You Are Creating The Problem With Your Productivity

The IT Manager for our business unit dropped into my office and looked nervous.

“Hey Ian, just wanted you to know that we are aware of the issues with reporting and we’re working on it.”

I had no idea what he was talking about.

“Reporting issues?”

“Yeah, our data warehouse is having issues, so your standard reports haven’t been going out for the past three weeks.”

“Which reports?”

He showed me a long list of nearly 50 reports. Some were measuring things we hadn’t paid attention to in years.

“Who typically receives these reports and how often?”

He showed me an even longer list of managers, assistants, and front line staff.

“Some reports go out daily and others weekly.”

“OK, thanks for the heads up.”

After he left my office, I made a few phone calls. Starting with my direct reports, I asked if it was creating problems that our standard reports weren’t arriving on time.

To a person, they had no idea what I was talking about.

I assumed that I was starting too high in the organization and next called folks who reported to these executives.

Only a few people noticed that the reports weren’t coming. I pressed them on how vital the reports were.

“Not much but I check them just to make sure. A few reports require an update from me, so I have to fill out fields in the system.”

“How does it help you to complete those fields?”

“Not sure. I assume someone is doing something with the information.”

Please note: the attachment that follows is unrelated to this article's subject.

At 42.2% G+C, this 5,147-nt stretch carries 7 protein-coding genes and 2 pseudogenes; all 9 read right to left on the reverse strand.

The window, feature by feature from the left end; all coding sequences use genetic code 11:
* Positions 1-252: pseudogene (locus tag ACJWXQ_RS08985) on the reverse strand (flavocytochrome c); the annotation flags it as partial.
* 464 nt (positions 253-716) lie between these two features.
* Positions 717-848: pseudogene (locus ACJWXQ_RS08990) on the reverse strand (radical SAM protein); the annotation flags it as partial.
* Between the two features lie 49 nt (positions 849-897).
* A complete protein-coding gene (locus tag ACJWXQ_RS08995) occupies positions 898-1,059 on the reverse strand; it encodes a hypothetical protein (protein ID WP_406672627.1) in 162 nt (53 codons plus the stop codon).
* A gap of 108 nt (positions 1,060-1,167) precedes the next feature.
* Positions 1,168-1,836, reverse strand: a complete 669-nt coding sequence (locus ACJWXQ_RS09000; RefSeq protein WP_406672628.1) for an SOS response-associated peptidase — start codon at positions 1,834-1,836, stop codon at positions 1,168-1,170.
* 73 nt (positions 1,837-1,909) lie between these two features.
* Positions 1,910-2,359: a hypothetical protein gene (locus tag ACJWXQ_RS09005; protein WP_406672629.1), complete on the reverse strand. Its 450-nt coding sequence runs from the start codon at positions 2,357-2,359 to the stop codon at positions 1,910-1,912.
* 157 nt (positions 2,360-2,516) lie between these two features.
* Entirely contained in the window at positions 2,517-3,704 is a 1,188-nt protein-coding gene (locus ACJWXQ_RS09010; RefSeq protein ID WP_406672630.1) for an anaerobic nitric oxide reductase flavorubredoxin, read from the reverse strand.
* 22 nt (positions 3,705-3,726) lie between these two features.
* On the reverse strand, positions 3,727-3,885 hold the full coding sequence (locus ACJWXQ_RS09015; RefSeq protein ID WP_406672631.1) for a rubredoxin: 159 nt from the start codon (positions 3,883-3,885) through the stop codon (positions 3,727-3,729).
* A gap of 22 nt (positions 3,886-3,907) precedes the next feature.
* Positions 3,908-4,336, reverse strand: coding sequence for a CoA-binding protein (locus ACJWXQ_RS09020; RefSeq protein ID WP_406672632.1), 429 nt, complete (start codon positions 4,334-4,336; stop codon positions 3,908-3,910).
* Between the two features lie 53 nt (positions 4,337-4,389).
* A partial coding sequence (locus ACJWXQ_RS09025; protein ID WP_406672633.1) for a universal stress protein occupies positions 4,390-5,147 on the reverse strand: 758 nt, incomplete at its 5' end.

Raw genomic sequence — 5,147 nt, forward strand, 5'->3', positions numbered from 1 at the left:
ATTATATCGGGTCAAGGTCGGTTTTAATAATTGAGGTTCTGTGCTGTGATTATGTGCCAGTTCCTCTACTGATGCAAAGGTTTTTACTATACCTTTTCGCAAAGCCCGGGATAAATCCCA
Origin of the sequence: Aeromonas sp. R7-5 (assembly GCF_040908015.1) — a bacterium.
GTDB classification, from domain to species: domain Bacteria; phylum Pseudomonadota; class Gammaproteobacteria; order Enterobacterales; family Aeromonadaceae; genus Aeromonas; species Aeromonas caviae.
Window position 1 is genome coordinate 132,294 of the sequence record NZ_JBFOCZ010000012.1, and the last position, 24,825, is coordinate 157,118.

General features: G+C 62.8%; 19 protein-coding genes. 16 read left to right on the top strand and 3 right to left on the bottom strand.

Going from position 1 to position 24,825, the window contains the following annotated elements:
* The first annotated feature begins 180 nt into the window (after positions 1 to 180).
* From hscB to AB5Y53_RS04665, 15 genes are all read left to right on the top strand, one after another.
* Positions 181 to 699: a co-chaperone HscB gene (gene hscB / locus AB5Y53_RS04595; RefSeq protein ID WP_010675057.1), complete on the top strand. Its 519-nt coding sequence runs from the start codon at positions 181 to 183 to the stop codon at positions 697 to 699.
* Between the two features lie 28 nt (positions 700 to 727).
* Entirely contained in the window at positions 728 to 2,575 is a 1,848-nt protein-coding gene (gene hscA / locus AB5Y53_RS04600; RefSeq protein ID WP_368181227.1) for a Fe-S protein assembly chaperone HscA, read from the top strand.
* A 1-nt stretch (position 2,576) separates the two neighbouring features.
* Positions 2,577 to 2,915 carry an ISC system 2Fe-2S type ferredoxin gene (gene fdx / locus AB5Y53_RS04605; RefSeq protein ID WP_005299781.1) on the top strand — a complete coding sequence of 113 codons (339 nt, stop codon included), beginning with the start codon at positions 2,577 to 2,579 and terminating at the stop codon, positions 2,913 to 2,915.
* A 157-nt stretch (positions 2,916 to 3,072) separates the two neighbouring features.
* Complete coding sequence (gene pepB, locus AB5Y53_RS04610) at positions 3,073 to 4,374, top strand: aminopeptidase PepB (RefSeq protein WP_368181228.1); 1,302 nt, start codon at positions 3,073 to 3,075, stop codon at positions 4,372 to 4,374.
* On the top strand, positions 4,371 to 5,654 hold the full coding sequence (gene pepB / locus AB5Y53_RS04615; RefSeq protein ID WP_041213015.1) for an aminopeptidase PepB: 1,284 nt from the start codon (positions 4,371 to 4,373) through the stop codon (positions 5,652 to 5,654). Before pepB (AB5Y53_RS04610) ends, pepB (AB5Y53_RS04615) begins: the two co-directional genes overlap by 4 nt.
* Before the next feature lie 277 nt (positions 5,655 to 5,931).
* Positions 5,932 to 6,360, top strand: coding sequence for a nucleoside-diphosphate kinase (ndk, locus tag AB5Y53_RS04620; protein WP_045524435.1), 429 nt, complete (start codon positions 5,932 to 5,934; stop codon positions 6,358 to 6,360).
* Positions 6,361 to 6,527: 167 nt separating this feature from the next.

It’s Just The Way We’ve Always Done It

I call this phenomenon “task creep,” which is prevalent in large companies and your personal life alike.

A problem arises in business, and a process is put in place. That process is useful for a short time.

The problem slowly goes away, but the tasks added to fix the initial problem remain in place.

It could be something as simple as opening, reviewing and commenting on a simple report. This task might take someone 30 seconds and in itself, is not a big deal.

Leverage that task by 200 people doing the same thing every week and you start to have a bigger problem. Multiply that task by 100 other mundane tasks, and you’re wasting 1–2 hours a week on items that drive no productivity benefits.

I wasn’t shocked that so many reports were going out regularly. I was surprised that three weeks went by and no one seemed to notice.

Create A “Stop Doing List”